Proclamation to the American People

Text of President Wilson's Formal Announcement of a State of War

[Issued on April 6, 1917.] Whereas, The Congress of the United States, in the exercise of the constitutional authority vested in them, have resolved by joint resolution of the Senate and House of Representatives, bearing date this day, “ that a state of war between the United States and the Imperial German Government which has been thrust upon the United States is hereby formally declared ";

Whereas, It is provided by Section 4,067 of the Revised Statutes as follows:

“Whenever there is declared a war between the United States and any foreign nation or Government or any invasion or predatory incursion is perpetrated, attempted, or threatened against the territory of the United States by any foreign nation or Government, and the President makes public proclamation of the event, all native citizens, denizens, or subjects of a hostile nation or Government being male of the age of 14 years and upward, who shall be within the United States and not

actually naturalized, shall be liable to be apprehended, restrained, secured, and removed as alien enemies. The President is authorized in any such event by his proclamation thereof, or other public acts, to direct the conduct to be observed on the part of the United States toward the aliens who become so liable; the manner and degree of the restraint to which they shall be subject and in what cases and upon what security their residence shall be permitted, and to provide for the removal of those who, not being permitted to reside within the United States, refuse or neglect to depart therefrom; and to establish any such regulations which are found necessary in the premises and for the public safety:"

Whereas, By Sections 4,068, 4,069, and 4,070 of the Revised Statutes, further provision is made relative to alien enemies;

Now, therefore, I, Woodrow Wilson, President of the United States of America, do hereby proclaim, to all whom it may concern, that a state of war exists between the United States and the Imperial German Government, and I do specially direct all officers, civil or military, of the United States that they exercise vigilance and zeal in the discharge of the duties incident to such a state of war, and I do, moreover, earnestly appeal to all American citizens that they, in loyal devotion to their country, dedicated from its foundation to the principles of liberty and justice, uphold the laws of the land, and give undivided and willing support to those measures which may be adopted by the constitutional authorities in prosecuting the war to a successful issue and in obtaining a secure and just peace;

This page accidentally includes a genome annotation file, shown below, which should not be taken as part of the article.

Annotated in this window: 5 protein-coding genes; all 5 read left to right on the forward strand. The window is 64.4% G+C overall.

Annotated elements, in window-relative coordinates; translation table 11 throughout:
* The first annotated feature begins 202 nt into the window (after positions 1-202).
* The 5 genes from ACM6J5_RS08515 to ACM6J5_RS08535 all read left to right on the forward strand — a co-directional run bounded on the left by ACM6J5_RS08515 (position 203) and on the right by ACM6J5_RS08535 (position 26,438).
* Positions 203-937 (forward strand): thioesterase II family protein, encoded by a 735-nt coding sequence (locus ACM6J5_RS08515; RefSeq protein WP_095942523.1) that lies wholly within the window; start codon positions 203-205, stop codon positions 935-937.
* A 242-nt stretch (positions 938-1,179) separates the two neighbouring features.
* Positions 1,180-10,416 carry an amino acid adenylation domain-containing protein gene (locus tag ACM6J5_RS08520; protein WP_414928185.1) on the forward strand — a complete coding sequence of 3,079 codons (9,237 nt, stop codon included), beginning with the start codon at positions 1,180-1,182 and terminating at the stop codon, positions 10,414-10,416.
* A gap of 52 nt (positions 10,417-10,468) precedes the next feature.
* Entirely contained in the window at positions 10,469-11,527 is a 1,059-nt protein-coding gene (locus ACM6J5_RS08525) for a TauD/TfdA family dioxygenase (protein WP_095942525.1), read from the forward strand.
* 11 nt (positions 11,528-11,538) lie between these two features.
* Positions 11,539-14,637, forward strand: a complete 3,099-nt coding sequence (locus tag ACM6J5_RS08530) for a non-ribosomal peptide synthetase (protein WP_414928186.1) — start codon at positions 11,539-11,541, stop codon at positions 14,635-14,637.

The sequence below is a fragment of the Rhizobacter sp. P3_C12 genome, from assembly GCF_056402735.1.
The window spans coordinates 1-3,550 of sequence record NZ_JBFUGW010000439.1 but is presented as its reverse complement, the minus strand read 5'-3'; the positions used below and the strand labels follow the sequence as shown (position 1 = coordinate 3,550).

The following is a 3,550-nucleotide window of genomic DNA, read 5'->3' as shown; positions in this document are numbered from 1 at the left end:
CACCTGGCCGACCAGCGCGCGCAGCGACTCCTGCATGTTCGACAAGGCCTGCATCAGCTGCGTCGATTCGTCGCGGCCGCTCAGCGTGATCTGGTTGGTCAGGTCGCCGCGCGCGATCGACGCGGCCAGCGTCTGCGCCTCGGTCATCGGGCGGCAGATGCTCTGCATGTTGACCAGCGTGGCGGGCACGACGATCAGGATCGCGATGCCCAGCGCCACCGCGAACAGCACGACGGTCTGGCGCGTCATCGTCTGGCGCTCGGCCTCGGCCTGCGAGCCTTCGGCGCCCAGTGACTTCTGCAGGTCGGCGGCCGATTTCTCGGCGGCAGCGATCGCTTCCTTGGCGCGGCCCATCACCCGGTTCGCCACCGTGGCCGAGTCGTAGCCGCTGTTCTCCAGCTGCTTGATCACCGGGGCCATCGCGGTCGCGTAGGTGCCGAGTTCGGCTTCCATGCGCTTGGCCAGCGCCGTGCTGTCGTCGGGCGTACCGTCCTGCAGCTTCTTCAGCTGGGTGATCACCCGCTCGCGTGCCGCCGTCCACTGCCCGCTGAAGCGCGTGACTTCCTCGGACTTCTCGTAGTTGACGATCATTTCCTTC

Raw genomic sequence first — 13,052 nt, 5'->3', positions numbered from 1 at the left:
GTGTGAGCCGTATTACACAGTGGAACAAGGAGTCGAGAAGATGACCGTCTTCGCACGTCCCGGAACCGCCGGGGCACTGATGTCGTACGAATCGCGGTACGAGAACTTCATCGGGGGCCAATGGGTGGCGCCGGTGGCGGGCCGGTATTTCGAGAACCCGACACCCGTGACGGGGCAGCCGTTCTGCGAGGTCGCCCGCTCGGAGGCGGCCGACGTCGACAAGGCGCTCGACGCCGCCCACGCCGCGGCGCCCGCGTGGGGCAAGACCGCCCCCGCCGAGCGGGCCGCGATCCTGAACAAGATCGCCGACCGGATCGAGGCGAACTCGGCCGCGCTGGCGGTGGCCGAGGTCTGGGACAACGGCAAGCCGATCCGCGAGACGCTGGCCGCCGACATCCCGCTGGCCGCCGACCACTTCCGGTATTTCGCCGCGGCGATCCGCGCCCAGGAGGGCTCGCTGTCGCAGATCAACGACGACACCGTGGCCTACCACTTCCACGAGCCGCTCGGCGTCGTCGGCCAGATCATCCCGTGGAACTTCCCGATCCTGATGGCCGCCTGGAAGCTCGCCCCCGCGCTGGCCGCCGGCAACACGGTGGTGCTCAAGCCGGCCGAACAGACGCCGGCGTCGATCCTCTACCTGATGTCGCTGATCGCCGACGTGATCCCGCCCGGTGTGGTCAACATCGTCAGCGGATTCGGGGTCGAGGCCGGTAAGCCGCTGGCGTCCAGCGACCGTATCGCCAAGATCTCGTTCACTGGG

And, acting under and by virtue of the authority vested in me by the Constitution of the United States and the said sections of the Revised Statutes,

I do hereby further proclaim and direct that the conduct to be observed on the part of the United States toward all natives, citizens, denizens, or subjects of Germany, being male of the age of 14 years and upward, who shall be within the United States and not actually naturalized, who for the purpose of this proclamation and under such sections of the Revised Statutes are termed alien enemies, shall be as follows:

All alien enemies are enjoined to preserve the peace toward the United States and to refrain from crime against the public safety and from violating the laws of the United States and of the States and Territories thereof, and to refrain from actual hostility or giving information, aid, or comfort to the enemies of the United States and to comply strictly with the regulations which are hereby, or which may be from time to time promulgated by the President, and so long as they shall conduct themselves in accordance with law they shall be undisturbed in the peaceful pursuit of their lives and occupations, and be accorded the consideration due to all peaceful and law-abiding persons, except so far as restrictions may be necessary for their own protection and for the safety of the United States, and toward such alien enemies as conduct themselves in accordance with law all citizens of the United States are enjoined to preserve the peace and to treat them with all such friendliness as may be compatible with loyalty and allegiance to the United States.

And all alien enemies who fail to conduct themselves as so enjoined, in addition to all other penalties prescribed by law, shall be liable to restraint or to give security or to remove and depart from the United States, in the manner prescribed by Sections 4,069 and 4,070 of the Revised Statutes and as prescribed in the regulations duly promulgated by the President.

And pursuant to the authority vested in me, I hereby declare and establish the following regulations, which I find necessary in the premises and for the public safety:

An alien enemy shall not have in his possession at any time or place any firearms, weapons, or implements of war, or component parts thereof, ammunition, Maxim or other silencer, arms, or explosives or material used in the manufacture of explosives ;

An alien enemy shall not have in his possession at any time or place, or use or operate, any aircraft or wireless apparatus, or any form of signaling device or any form